Gyasi pulls no punches in her work. The role of black Africans in slave trading and in the capture and brutal treatment of slaves is unflinchingly described, and she makes several references to damaging and divisive inter-tribal hatreds. The physicality of life in pre-independence Ghana is also evident and neither does Gyasi shy away from drawing a narrative in which the physical nature of interactions between people living in close proximity features strongly. And neither should she, for this puts the reader as close to the inside of the novel as it is possible to be.

She is also capable of resonant turns of phrase although the work also suffers from characters from previous generations thinking and saying things more appropriate to modern times, customs and mores; while the work also on occasion wears its learning a little too heavily as if Gyasi has felt pressure to demonstrate the fruits of her research (or to justify her funding). Either way, a stronger editorial hand here would have helped.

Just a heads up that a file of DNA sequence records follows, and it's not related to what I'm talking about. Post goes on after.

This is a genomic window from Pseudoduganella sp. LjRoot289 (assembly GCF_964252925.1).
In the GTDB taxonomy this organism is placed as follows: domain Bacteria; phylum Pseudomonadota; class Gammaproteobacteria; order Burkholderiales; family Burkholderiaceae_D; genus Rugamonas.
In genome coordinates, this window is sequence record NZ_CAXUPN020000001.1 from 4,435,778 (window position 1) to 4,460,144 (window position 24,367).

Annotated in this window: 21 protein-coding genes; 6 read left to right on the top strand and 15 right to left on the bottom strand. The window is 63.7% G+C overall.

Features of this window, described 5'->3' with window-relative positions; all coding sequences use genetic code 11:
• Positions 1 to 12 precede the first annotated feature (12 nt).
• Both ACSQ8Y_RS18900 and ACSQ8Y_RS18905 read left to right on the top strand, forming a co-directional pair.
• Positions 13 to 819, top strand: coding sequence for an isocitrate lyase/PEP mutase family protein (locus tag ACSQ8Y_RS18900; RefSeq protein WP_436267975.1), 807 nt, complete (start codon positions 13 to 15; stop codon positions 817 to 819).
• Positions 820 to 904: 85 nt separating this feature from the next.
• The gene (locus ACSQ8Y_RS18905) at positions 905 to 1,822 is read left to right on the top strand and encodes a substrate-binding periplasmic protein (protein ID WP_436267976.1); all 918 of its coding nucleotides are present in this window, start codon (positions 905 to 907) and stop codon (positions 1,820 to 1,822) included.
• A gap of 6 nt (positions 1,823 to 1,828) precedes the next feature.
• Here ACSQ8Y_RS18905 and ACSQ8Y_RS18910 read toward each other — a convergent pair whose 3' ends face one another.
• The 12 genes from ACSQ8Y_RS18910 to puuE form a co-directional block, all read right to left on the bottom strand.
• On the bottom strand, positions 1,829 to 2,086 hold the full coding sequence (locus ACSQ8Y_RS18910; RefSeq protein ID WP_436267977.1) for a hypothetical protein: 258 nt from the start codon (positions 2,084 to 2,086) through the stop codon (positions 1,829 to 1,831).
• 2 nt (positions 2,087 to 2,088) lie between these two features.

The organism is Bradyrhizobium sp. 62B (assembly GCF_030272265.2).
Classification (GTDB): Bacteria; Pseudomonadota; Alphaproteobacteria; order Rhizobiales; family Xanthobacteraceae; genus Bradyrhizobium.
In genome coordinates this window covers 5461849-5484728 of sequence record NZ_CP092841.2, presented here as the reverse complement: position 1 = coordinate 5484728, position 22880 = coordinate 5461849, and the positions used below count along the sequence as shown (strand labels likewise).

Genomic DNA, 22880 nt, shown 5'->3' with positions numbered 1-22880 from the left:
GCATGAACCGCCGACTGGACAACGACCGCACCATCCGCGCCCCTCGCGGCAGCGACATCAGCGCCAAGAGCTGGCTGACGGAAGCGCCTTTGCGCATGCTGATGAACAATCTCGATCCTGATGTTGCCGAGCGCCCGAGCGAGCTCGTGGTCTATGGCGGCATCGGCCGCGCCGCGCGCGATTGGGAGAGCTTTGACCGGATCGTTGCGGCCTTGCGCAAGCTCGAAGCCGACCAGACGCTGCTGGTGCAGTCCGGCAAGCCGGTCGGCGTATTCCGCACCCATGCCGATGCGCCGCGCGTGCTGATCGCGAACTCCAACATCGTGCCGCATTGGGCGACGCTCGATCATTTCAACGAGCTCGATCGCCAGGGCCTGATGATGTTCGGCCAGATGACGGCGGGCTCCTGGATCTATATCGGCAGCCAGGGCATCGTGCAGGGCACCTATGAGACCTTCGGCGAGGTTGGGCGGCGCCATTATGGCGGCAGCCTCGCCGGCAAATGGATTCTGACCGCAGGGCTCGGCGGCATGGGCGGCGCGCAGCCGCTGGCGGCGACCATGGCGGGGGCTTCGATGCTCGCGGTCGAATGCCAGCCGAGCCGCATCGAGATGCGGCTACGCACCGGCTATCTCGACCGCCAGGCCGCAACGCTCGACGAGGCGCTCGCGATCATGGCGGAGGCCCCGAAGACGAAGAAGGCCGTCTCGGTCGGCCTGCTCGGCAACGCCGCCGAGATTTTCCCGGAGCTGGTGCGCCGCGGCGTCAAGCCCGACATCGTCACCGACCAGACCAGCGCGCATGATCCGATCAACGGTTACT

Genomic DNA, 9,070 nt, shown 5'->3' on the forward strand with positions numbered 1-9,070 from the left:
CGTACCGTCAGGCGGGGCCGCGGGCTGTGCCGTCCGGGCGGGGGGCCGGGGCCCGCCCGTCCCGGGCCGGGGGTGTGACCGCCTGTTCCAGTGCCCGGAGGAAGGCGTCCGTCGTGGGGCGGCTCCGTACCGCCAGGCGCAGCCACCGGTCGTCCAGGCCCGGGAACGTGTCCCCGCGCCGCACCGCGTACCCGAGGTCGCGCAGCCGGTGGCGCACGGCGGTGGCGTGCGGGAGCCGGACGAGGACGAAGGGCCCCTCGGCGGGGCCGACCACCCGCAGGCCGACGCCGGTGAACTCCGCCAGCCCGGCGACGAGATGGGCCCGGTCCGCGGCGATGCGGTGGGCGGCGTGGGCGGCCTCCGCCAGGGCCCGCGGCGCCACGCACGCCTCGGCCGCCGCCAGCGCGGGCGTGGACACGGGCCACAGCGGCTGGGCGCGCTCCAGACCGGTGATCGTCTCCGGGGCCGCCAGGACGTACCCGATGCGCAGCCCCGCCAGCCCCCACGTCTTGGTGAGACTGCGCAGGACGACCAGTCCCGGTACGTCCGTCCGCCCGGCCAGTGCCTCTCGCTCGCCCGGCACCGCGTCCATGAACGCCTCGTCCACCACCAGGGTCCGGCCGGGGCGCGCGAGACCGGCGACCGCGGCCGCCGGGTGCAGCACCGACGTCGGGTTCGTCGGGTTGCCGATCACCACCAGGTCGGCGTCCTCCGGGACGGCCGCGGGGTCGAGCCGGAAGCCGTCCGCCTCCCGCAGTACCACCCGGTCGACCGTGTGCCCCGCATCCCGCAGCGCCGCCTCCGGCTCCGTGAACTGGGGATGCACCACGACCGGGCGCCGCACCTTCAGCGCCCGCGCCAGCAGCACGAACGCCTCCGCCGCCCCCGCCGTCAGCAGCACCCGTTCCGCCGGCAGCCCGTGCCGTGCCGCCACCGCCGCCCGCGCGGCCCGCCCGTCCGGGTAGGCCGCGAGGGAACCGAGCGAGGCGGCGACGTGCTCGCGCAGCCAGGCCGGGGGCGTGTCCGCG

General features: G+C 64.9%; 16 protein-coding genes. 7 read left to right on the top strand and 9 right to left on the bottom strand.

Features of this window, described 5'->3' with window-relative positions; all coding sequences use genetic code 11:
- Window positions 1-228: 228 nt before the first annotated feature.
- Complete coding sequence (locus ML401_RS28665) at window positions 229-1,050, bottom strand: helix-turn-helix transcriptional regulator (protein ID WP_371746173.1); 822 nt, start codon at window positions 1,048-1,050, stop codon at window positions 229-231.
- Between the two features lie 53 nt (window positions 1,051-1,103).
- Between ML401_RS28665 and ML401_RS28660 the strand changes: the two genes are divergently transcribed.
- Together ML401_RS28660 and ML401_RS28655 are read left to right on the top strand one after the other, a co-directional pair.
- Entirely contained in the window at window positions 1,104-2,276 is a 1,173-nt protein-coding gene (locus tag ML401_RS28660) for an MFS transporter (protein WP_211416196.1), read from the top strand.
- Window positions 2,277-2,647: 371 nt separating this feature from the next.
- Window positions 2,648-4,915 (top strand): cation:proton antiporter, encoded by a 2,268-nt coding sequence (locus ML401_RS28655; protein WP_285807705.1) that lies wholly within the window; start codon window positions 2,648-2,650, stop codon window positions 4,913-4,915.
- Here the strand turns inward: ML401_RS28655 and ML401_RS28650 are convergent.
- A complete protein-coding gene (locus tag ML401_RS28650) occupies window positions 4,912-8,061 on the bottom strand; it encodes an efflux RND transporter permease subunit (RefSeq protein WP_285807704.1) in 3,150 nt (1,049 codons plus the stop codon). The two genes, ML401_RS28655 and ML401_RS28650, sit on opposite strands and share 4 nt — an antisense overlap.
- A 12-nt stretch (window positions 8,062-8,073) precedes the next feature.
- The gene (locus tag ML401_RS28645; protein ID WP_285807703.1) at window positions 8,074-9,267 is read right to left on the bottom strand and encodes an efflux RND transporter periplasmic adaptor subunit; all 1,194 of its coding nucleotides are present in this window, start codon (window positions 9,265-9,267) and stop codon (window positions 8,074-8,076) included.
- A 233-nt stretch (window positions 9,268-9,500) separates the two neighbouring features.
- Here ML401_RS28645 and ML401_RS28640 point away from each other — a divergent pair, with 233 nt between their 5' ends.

The central difficulty is that, despite its ambitions, Homegoing is just too short. At 300 pages, and covering two branches of a family extending over seven generations, divided thus into fourteen chapters, each person’s life story is little more than a vignette. People do re-appear over two or more chapters and key events in their stories sometimes take place after decades-long intervals with a timeframe that is, at the same time, both compressed and extended. Thus captured by its form, and marred by the confusion created by the shifting nature of its timeframe, the novel doesn’t allow for detailed character development and the workings of the author as puppeteer are, therefore, sometimes evident. Furthermore, characters are sometimes stock ones, emblematic of particular times – Sonny, in particular – and reducing individuals to types, broadly representative of a particular class or period and used to provide colour to those times. This is especially true of the US chapters and it is therefore the African chapters which tend to work better.